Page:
As we age, looking younger becomes a choice, just as doing nothing is a choice.

This of course, begs the question of ‘when does the aging process starts?’


However, before we address the when, let us talk about the what. Aging is a gradual, continuous process of physical and physiologic changes. There is no specific designated age when people become old; however, the United Nations designates ageing based on people’s chronological age, defining older persons as those age 60 or older.

According to the National Institute of Aging, there are currently over 49-million Americans ages 65 and older, a number that is expected to grow as more Baby Boomers (individuals born between 1946 and 1964) reach retirement age. 


Beauty and physical attractiveness are constantly emphasized as desirable and admirable characteristics in Western societies. In general, beauty and youth are revered and are also significant determinants of economic security. As people age, they are seeking ways of enhancing their appearance for personal and professional reasons. Therefore, to remain viable in the workplace, a significant number of middle-aged women and men are seeking increasing number of aesthetic medical services.

As people age, their concern about their appearance increasingly focuses on the face concentrating specifically on wrinkles and drooping skin, as compared to younger women and men who are mostly concerned about the shape and appearance of their bodies.  

We all agree that chubby cheeks in toddlers and preschoolers are adorable. However, part of maturing and getting older is getting a leaner, more sculpted face and body, as most people lose fullness in their face in their early 20s.

From this point on, one starts noticing the signs of aging due to loss of facial volume as expected from reduction in muscle, fat and bone leading hollow cheeks and temples, thinning and sagging skin, a lined forehead, drooping brows, with a hooded appearance to the lateral upper lid, deep nasolabial folds, sagging neck lines, loss of chin definition, and wrinkling of the skin around the mouth, with thinning of the lips.

 And the pigmentary changes of the skin including sun/age spots and overall uneven pigmentation are also contributing to an aged appearance.

From around age twenty, we start losing essential structural proteins in the skin including collagen and elastin. However, the aging signs may not start to show until the 30s, with the biggest changes typically occurring when people reach their 40s and 50s, as fat atrophy and bone loss also develop. External factors, including but not limited to sun exposure and smoking, further damage the dermis, by affecting collagen and elastin fiber production.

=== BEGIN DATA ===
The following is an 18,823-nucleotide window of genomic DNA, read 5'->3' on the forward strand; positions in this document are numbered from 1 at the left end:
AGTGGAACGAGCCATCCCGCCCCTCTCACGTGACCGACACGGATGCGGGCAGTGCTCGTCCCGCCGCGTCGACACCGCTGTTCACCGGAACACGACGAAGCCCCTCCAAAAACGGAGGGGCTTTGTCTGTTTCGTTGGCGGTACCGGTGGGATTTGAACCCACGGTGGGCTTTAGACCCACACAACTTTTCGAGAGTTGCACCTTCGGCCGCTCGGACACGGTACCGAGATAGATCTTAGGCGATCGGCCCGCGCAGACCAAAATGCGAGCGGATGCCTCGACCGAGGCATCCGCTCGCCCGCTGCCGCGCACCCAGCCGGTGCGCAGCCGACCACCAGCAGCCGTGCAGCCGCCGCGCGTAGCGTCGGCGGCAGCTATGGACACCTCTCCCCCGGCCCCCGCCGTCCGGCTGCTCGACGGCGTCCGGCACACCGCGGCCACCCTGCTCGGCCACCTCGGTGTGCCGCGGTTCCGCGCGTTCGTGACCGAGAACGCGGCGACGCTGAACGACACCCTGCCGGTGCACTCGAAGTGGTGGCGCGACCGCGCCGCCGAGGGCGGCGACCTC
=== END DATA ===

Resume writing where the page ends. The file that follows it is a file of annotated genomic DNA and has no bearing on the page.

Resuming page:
Aging is an integral part of life, and we need to embrace and celebrate it. While we may be at peace with our age, keeping intact our physical characteristics is most people’s ultimate desire. From an aesthetic point of view, this is no longer an unattainable dream. Indeed, aesthetic medicine has made immense progress and, today it is able to reverse most visible wrinkles and signs of aging.


Aesthetic medicine, also known as “rejuvenative” is performed mostly on the face to modify the signs of aging for those who wish to have their appearance restored to what it was previously. Some refinement of features may also be undertaken at the same time.

While some beauty enthusiasts believe that ‘rejuvenative’ aesthetic results can be obtained at any time by just doing perhaps “a little more”, the reality is that the best anti-aging results are obtained with early implementation, and consistent and long-term care.

Therefore, at what point in life, and at what chronologic age should one start accessing some of the aesthetic procedures? That decision of course becomes an individual one and, one that should be discuss with your aesthetic physician based on most recent clinical and scientific information.  However, knowing what we know now about the aging process and how we can arrest and reverse those signs, getting an earlier start is recommended. This represents a change in the doctrine of even a decade ago, to where one would consider starting the use of Botox and/or dermal fillers at age 50!

Going back to our initial question ‘…when does the aging process starts?’, most of us will be surprised by Professor Dino Giussani from the Department of Physiology Development and Neuroscience at Cambridge findings, who determined that “… the ageing clock begins ticking even before we are born and enter this world.”

In future blogs, I am looking forward to introducing and detailing for my audience different non- and minimally invasive procedures used in aesthetic, anti-aging/’rejuvenative’ medicine.